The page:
A government report has confirmed what many observers have long suspected – that the PSNI chooses to “engage” with some known paramilitaries, rather than arresting them for membership of a proscribed organisation.
The report on the disbandment of paramilitary groups , which was published with little warning this afternoon, states that the PSNI engage with either current or former paramilitaries to deal with issues such as parade disputes, anti-social behaviour and questions around flags.
The report, by solicitor John McBurney, former Alliance leader Lord Alderdice and former Chief Human Rights Commissioner Monica McWilliams recommends that such engagement “undermines the development of a culture of lawfulness”.
The report said that some current or former paramilitaries “exert coercive control in communities based on their paramilitary status.
“These individuals are often regarded as gatekeepers because their influence in communities enables them to deliver outcomes.
“This even affects the police who engage with the individuals concerned to ensure peaceful outcomes to parading disputes and other issues, including flags and anti-social behaviour even though they are members of proscribed organisations.”
The report went on to say: “we recognise that limited tactical dialogue with representatives of paramilitary groups has been an important and effective means of keeping the peace in some communities.
“We also recognise that this cannot change at once. However, in a lawful democratic society this engagement by the state with members of illegal organisations cannot become a permanent norm as, ultimately, it undermines the development of a culture of lawfulness.
“We recommend that the Executive and the PSNI, in conjunction with the Policing Board, should review their protocols for engaging with representatives of paramilitary groups.”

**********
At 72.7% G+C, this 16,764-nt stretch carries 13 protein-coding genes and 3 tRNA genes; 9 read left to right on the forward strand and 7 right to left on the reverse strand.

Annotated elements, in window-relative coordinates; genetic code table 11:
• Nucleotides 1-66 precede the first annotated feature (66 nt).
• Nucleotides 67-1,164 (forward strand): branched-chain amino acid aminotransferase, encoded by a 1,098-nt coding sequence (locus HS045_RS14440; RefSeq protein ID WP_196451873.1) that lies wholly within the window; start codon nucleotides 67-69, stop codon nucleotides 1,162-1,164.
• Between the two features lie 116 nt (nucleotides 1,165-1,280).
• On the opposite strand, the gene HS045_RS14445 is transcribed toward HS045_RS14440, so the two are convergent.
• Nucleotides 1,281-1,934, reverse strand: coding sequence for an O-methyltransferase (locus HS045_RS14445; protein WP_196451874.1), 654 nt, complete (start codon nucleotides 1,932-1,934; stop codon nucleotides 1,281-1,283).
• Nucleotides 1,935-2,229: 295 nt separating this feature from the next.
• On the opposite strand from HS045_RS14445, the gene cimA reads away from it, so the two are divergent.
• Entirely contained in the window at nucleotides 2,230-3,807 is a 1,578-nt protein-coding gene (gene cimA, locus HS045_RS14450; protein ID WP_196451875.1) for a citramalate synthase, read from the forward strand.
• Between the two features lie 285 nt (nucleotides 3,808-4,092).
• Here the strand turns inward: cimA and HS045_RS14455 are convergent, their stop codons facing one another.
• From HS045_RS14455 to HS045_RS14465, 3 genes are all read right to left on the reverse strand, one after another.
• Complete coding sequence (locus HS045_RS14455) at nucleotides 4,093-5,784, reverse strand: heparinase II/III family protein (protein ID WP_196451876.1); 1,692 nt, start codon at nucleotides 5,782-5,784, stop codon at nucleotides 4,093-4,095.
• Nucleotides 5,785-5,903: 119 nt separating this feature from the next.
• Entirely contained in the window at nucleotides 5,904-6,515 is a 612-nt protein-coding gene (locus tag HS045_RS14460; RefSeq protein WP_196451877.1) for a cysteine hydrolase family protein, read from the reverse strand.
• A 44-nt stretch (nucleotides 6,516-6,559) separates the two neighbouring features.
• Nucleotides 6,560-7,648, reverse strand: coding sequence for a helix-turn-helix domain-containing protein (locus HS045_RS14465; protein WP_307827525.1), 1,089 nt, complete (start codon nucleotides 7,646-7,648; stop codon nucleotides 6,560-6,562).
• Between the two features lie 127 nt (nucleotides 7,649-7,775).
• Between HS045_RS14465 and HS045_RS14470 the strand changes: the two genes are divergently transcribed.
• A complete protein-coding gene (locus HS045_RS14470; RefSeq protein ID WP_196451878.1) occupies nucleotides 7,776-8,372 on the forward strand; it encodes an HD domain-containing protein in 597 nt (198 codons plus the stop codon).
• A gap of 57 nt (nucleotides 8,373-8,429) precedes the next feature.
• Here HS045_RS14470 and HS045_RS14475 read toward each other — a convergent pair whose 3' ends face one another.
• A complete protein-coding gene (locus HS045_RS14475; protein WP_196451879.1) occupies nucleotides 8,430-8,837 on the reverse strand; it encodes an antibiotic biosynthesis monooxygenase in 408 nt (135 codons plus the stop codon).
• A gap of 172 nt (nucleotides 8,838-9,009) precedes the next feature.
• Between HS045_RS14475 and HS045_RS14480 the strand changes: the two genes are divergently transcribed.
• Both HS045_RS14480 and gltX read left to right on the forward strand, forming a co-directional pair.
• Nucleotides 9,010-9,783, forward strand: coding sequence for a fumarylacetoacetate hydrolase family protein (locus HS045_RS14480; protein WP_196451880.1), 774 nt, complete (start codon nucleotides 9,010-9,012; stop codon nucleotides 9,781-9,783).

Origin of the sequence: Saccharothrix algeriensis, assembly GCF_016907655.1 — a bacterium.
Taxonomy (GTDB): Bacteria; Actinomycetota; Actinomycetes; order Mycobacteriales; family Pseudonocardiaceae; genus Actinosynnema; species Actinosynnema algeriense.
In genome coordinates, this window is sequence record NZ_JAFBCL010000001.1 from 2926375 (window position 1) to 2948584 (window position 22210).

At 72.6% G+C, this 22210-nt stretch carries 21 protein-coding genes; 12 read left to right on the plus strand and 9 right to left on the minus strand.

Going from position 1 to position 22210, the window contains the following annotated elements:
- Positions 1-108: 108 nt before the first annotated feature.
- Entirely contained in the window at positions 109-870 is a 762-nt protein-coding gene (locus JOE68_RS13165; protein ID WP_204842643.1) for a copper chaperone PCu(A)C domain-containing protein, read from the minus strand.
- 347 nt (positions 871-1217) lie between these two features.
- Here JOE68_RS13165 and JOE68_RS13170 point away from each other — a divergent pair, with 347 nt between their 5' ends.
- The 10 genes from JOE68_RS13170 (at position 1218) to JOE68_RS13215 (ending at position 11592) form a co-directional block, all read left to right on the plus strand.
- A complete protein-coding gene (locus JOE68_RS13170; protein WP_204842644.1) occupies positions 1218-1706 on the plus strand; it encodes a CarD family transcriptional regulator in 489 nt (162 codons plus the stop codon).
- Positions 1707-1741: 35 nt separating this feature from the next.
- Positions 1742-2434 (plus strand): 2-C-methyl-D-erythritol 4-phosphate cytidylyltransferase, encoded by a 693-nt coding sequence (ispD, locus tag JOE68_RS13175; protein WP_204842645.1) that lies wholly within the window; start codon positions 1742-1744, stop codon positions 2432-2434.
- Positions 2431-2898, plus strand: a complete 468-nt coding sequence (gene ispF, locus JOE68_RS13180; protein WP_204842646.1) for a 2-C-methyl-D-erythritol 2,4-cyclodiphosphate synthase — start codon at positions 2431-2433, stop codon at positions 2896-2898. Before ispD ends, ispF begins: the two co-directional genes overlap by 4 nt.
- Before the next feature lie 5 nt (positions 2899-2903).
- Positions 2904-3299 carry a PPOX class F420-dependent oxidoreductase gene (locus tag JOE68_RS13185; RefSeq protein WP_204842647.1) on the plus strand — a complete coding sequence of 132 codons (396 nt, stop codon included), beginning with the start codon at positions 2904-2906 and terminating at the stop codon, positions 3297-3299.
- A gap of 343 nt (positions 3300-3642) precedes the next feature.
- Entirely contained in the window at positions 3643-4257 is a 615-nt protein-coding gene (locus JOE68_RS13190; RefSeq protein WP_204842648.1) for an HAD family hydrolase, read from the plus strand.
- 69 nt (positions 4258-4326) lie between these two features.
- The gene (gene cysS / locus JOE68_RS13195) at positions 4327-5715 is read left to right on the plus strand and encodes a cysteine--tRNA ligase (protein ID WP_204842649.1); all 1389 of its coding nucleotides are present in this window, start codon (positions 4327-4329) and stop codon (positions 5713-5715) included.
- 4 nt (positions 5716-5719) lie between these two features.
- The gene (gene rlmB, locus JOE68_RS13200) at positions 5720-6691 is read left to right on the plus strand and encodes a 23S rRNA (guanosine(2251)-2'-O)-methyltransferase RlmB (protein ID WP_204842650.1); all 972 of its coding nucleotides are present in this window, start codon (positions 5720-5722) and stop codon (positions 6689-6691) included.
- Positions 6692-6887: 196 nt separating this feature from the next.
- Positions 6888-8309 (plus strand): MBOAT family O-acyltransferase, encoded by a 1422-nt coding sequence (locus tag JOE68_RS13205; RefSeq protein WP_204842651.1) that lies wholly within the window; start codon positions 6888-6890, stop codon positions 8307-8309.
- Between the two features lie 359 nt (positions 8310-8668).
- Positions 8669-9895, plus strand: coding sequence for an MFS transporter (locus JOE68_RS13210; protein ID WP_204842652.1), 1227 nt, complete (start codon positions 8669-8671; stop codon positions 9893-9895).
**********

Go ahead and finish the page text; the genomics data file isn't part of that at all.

The report’s authors said that they were “struck by the lack of confidence in the criminal justice system in some communities who regard it as being ineffective in tackling criminality linked to members of groups”, with “perceptions that some individuals are ‘untouchable’”.
They also said that “disillusionment with the slow pace of the justice system or seemingly lenient sentences can mean that people are less likely to cooperate with the justice system, with some people still turning to paramilitaries for more immediate redress”.
The PSNI was asked why they engage with known paramilitaries rather than arresting them.
Assistant Chief Constable Stephen Martin said: “The Police Service is prepared to engage with those who can constructively assist us in keeping people safe.
“We are also committed to investigating and pursuing those involved in crime.
“The reality of policing in a post conflict and divided society is that sometimes challenging conversations need to take place. Our Code of Ethics and our statutory obligations guide us in such engagements.
“The PSNI actively engaged with the Independent Panel and we look forward to constructive conversations on their findings. There is no place for paramilitary organisations in our society and the PSNI will fully play its part in a comprehensive, cross departmental strategy to achieve this outcome.”